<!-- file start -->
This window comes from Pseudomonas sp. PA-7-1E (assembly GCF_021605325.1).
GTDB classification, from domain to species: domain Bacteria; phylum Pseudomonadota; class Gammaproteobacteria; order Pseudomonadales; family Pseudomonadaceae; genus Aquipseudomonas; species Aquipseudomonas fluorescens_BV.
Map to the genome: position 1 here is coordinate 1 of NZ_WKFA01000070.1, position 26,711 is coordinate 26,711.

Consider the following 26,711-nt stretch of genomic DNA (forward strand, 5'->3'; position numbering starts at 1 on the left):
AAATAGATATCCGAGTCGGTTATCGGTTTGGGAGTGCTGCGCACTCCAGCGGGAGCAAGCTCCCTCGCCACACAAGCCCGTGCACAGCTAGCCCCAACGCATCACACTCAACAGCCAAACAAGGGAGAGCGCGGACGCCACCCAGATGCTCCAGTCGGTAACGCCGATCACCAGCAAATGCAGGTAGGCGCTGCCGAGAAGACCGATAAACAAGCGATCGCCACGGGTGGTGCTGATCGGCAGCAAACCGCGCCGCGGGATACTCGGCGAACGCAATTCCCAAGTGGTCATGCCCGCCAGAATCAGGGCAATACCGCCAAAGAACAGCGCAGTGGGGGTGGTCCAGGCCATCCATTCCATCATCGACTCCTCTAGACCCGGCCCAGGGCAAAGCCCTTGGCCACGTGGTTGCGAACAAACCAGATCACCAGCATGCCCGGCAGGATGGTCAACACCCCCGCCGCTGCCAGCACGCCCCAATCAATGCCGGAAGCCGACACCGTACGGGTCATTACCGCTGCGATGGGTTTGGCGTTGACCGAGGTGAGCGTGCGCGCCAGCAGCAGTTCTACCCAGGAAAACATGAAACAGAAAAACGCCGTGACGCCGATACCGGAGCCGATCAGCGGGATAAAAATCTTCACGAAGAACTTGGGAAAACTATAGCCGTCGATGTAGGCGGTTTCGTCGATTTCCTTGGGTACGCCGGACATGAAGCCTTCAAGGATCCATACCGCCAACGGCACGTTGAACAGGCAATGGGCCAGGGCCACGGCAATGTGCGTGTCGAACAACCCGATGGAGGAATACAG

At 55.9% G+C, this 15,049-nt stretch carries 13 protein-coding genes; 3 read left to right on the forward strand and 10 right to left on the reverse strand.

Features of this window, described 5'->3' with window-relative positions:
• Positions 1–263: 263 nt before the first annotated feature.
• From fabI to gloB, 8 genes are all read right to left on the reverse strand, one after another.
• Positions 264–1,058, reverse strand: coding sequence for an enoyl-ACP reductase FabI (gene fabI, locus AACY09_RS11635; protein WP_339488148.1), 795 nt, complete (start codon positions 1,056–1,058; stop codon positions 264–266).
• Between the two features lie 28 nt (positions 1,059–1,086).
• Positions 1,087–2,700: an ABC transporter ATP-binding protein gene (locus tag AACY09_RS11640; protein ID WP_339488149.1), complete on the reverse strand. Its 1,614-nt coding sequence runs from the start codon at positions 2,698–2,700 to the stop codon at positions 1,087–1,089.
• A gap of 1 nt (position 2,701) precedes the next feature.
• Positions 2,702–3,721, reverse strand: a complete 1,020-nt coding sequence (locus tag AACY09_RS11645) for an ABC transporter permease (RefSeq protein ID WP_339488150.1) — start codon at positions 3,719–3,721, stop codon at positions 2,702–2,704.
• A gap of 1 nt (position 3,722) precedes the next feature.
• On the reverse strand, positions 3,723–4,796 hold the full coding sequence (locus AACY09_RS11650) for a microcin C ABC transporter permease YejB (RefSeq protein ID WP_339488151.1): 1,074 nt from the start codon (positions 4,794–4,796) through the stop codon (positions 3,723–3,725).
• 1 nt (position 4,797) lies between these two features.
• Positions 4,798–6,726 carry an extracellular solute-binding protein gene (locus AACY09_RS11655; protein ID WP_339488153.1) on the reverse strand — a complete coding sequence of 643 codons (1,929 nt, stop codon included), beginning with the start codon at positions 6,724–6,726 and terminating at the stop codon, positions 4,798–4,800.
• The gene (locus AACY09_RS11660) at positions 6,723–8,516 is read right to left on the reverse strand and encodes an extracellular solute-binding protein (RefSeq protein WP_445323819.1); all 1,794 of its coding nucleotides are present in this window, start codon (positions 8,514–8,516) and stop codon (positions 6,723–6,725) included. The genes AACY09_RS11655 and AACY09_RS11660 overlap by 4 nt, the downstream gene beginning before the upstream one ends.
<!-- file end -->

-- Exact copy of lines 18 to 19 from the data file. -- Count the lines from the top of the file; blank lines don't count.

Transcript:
• Positions 4,798–6,726 carry an extracellular solute-binding protein gene (locus AACY09_RS11655; protein ID WP_339488153.1) on the reverse strand — a complete coding sequence of 643 codons (1,929 nt, stop codon included), beginning with the start codon at positions 6,724–6,726 and terminating at the stop codon, positions 4,798–4,800.
• The gene (locus AACY09_RS11660) at positions 6,723–8,516 is read right to left on the reverse strand and encodes an extracellular solute-binding protein (RefSeq protein WP_445323819.1); all 1,794 of its coding nucleotides are present in this window, start codon (positions 8,514–8,516) and stop codon (positions 6,723–6,725) included. The genes AACY09_RS11655 and AACY09_RS11660 overlap by 4 nt, the downstream gene beginning before the upstream one ends.